In the face of the Rudd government's refusal to confirm whether federally-funded maternity leave will be included in the upcoming May budget, the Australian Council of Trade Unions has retreated from its previous stance calling for immediate implementation.
The new ACTU position is a watered-down call for the scheme to be "phased in" over a number of years.
ACTU National Secretary Sharan Burrow told ABC radio on March 2 that due to the scale of the economic crisis, it may be necessary to phase in the scheme over a number of years.
This is despite widespread support for the introduction of paid parental leave by women's and community groups. Even the Australian Industry Group initially welcomed the proposal — largely because business was exempted from contributions.
Australia is one of only two OECD countries without some form of paid maternity leave. The other country is the United States.
In 2008, the Rudd government promised to finally implement a maternity leave scheme for Australia. The productivity commission was asked to prepare a report that assessed the costs and benefits of paid maternity, paternity and parental leave.
The final report has now been given to the government, and is expected to be tabled within the next few weeks.
It has been reported that the recommendations included in the draft report, Paid Parental Leave: Support for Parents with Newborn Children, released in September 2008, have remained largely intact, except for a requirement for employers to make superannuation contributions during maternity leave.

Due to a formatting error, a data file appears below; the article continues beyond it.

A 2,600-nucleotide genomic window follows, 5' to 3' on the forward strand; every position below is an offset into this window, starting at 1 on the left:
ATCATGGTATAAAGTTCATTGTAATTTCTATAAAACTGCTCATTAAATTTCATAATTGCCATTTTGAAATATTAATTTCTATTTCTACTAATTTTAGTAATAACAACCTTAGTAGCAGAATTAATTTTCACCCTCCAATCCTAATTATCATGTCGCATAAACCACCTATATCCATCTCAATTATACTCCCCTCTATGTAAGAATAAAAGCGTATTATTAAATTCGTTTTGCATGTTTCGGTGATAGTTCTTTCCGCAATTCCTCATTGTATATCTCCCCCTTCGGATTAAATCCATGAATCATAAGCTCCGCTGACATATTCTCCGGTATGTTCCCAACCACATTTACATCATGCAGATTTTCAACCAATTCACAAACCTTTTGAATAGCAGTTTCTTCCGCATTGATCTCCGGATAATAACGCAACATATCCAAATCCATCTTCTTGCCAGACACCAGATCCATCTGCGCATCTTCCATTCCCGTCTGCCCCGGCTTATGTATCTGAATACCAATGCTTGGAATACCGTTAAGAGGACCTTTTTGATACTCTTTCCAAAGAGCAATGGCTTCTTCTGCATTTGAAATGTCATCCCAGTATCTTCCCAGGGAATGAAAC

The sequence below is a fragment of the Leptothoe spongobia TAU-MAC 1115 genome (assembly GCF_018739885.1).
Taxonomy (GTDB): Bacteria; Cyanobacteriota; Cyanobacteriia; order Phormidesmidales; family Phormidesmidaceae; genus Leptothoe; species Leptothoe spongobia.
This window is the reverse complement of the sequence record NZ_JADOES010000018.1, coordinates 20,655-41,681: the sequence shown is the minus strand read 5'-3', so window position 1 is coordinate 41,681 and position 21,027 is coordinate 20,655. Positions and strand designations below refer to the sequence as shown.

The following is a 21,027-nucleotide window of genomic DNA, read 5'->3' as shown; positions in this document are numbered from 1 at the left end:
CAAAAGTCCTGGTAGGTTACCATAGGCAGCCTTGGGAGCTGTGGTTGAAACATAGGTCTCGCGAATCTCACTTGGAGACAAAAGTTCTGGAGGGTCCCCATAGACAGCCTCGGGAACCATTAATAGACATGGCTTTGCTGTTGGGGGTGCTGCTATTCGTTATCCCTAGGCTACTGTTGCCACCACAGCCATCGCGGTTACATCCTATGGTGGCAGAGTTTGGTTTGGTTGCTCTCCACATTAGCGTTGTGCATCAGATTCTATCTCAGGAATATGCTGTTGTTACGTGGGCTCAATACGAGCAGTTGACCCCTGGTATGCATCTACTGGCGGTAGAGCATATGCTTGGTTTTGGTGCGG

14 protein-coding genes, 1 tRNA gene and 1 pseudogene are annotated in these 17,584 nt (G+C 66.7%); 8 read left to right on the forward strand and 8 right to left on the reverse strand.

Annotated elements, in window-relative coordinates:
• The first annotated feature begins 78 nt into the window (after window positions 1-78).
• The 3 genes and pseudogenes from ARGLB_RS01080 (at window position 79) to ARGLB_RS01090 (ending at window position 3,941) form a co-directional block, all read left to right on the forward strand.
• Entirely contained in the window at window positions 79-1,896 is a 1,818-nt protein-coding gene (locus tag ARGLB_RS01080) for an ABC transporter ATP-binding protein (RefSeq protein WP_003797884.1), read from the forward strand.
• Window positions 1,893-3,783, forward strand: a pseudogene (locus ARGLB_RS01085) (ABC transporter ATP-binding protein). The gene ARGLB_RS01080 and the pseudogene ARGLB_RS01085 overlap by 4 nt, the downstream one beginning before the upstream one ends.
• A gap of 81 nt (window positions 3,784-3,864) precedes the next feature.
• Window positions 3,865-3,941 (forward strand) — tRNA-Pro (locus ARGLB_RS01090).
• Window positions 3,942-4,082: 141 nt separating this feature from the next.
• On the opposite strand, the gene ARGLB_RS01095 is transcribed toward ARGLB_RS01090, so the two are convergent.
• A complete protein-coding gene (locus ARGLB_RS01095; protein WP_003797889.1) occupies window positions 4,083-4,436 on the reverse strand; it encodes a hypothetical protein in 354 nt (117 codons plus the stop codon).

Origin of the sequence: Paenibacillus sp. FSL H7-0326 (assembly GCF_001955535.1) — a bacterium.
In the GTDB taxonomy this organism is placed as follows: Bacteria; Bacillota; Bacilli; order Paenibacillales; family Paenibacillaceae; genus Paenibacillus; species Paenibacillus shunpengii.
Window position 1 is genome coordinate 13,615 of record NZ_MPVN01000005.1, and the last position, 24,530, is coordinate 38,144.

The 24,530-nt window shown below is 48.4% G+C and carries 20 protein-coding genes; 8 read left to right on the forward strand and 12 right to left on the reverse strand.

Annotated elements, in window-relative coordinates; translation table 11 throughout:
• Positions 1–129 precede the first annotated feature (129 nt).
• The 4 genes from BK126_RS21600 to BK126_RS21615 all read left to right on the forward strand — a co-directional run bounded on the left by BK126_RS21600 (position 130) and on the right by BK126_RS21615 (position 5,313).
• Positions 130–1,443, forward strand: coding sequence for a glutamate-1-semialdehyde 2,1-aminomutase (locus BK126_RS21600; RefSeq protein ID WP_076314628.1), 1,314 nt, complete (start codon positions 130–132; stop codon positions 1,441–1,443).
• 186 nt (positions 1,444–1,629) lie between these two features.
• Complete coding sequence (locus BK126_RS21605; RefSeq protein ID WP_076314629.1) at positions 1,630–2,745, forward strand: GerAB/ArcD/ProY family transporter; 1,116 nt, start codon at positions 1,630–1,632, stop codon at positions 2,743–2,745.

The commission concluded that 18 weeks of maternity leave should be paid at the adult minimum wage. A further two weeks of paternity leave would be available for the father (or same-sex partner) under the proposal.
Access to paid leave would be granted to women who have worked an average of 10 hours work per week with any number of employers over the previous 12 months, meaning that casuals, self-employed and contract workers would be eligible.
In a December article in the Australian Review of Public Affairs, University of Sydney academic, Dr Marian Baird, pointed out that estimates from the Australian Bureau of Statistics suggest that around half of Australia's female workers do not have access to paid maternity leave.
She further noted that paid maternity leave is concentrated in the public sector, and in the industries of finance, insurance, education and utilities. It is largely absent from the female-dominated and low-paid industries of retail and accommodation, cafes and restaurants.
In 2008, Rudd promised his government would mark a departure from the "12 years of neglect" on maternity leave by the government of former PM John Howard.
"It's time Australia bit the bullet on paid maternity leave, we intend to get on with the job and we will get the policy setting right", Rudd said in September 2008.
Now it appears that maternity leave will be one of the first things "neglected" under Rudd. The ACTU is wrong to go along with the government's backpedalling. The economic crisis means that women and families need more rights and support, not less.
The proposed maternity leave scheme is far from perfect. A much better alternative would include at least 12 months paid parental leave, funded through a collective levy on employers. Such a levy could be applied on a progressive scale so large businesses would contribute more than smaller businesses.
But regardless of this, to delay the implementation of any maternity leave at all is simply another way to make working people, rather than business, pay for the crisis. No delay in maternity leave is acceptable.